What is sociopathy?
Sociopathy is another term for antisocial personality disorder. “It’s a mental health condition where somebody persistently has difficulty engaging appropriately with social norms,” says Dr. Coulter.
What are the traits of sociopathy?
The list of common traits you might see in someone who has antisocial personality disorder, says Dr. Coulter, include:
- Not understanding the difference between right and wrong.
- Not respecting the feelings and emotions of others.
- Constant lying or deception.
- Being callous.
- Difficulty recognizing emotion.
- Violating the rights of others through dishonest actions.
- Difficulty appreciating the negative aspects of their behavior.
What causes sociopathy?
Sociopathy can be both a learned condition and one you’re born with, says Dr. Coulter.
“These behaviors aren’t episodic in nature. They’re a chronic condition, part of a chronic way in which a person interacts with the world,” he says. “In a lot of cases, it’s something you’re born with, this personality structure or way of engaging with those around you.”
But, he adds, there are cases in which sociopathy is seen as adaptive behavior. “Someone may have grown up in a difficult environment,” he notes, “or you may see some of these traits in someone who has a chemical dependency.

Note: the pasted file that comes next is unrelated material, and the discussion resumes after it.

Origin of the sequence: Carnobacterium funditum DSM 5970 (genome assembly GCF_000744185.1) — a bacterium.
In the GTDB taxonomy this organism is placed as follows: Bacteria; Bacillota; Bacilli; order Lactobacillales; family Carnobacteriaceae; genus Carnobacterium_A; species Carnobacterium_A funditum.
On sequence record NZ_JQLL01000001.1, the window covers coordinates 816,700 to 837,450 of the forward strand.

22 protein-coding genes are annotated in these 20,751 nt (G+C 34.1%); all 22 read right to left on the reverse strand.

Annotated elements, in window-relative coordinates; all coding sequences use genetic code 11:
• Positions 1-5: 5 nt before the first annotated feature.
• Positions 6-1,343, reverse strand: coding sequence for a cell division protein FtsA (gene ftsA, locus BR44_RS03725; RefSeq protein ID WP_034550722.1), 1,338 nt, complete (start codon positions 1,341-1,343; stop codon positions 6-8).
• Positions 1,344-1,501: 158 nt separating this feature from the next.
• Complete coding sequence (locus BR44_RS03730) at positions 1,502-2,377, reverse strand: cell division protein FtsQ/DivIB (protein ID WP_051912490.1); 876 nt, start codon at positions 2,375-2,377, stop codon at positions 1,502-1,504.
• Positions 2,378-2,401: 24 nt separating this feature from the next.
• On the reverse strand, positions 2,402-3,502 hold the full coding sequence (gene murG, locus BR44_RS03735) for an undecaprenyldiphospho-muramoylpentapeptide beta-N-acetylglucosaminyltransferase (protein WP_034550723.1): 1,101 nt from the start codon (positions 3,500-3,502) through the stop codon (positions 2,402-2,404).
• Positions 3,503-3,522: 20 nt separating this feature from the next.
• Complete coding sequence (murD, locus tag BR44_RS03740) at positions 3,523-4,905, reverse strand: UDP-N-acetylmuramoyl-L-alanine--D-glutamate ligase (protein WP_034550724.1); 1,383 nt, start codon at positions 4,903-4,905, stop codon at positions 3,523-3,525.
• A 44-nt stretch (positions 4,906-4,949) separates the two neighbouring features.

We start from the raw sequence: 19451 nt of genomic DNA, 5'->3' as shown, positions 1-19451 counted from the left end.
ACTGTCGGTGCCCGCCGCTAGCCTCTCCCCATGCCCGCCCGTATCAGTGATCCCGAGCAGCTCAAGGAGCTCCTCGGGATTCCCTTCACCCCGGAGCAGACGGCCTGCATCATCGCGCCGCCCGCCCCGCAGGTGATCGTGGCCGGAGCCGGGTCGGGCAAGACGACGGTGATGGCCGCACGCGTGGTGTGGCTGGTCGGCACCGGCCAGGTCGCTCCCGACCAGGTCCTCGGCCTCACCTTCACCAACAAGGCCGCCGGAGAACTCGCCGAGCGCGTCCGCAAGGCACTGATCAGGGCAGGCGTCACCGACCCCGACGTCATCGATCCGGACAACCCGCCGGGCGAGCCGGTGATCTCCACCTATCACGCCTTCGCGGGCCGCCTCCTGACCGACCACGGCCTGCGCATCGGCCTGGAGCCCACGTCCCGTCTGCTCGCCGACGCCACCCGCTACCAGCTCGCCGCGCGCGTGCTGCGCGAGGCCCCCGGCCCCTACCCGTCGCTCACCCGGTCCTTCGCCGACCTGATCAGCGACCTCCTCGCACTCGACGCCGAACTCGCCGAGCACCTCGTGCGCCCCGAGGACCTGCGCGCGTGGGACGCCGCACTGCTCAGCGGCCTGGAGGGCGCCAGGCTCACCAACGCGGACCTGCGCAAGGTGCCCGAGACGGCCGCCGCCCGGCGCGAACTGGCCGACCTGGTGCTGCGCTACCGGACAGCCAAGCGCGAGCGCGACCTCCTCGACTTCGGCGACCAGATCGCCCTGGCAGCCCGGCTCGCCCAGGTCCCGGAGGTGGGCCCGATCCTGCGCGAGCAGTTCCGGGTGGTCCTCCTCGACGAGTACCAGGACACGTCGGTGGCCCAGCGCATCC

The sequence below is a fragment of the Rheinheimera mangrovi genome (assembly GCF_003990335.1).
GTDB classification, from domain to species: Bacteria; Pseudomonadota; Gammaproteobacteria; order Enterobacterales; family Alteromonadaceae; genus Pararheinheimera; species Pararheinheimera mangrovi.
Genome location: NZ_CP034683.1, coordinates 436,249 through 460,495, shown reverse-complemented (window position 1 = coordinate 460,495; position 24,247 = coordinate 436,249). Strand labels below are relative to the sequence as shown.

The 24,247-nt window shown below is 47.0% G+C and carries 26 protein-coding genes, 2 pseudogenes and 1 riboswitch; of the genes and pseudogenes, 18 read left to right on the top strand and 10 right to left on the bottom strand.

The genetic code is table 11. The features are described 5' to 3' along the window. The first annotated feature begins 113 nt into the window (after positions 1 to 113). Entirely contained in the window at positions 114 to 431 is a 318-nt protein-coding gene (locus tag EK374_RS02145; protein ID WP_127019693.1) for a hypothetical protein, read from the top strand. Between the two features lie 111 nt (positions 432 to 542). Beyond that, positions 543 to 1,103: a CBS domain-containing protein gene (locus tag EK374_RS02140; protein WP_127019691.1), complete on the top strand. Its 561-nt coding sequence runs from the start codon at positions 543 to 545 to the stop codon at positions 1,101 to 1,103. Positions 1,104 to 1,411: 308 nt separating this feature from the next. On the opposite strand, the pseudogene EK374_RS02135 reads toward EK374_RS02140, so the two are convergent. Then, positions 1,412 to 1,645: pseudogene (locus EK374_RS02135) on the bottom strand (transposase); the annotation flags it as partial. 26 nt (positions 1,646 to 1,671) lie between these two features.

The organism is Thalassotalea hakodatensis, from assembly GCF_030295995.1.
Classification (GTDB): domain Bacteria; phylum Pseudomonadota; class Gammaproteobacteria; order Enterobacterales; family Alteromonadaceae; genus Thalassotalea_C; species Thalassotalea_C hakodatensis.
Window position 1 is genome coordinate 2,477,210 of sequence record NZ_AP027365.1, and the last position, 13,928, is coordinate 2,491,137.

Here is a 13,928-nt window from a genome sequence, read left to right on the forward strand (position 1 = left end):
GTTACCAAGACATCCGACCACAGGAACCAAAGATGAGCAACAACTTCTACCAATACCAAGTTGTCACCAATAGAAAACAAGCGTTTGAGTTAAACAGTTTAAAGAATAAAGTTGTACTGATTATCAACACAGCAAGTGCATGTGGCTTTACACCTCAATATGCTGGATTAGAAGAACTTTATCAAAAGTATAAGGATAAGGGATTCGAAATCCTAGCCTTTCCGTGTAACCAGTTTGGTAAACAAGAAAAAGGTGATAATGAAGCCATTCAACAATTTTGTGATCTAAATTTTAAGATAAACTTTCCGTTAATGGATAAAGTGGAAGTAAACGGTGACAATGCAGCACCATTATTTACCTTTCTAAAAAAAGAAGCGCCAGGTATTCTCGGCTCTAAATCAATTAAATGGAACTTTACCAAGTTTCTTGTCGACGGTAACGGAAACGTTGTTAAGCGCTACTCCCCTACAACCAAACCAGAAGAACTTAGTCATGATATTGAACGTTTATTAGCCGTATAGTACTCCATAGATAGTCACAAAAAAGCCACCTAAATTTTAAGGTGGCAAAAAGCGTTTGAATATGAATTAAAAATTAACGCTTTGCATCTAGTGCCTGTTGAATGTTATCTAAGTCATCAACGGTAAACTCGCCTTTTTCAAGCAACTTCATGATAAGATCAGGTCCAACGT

Can I tell if I have sociopathy?
It’s possible to hurt someone close to you without realizing it and once you understand it, it can be alarming. And, in some cases, you might begin to worry that you have sociopathy.
According to Dr. Coulter, the answer is probably no. “Most people with an antisocial personality disorder don’t really seek help or treatment or even recognize what they’re doing is problematic,” he points out.
“It really can be an egocentric illness because you do things without the regard for others and it benefits you this way,” he adds. “More often, people find out that they have this diagnosis when someone else tells them.”
What treatments are available for sociopathy?
There are no medications specifically for antisocial personality disorders, says Dr. Coulter. “When we use medication with these individuals, we’re treating aggression, hostility or a co-occurring condition like depression or alcohol use,” he says.
Psychotherapy is often recommended but that can be difficult. “For psychotherapy to be beneficial, the patient has to recognize the issue and want change,” he notes. “Unfortunately, with a condition like this, it doesn’t always pan out.”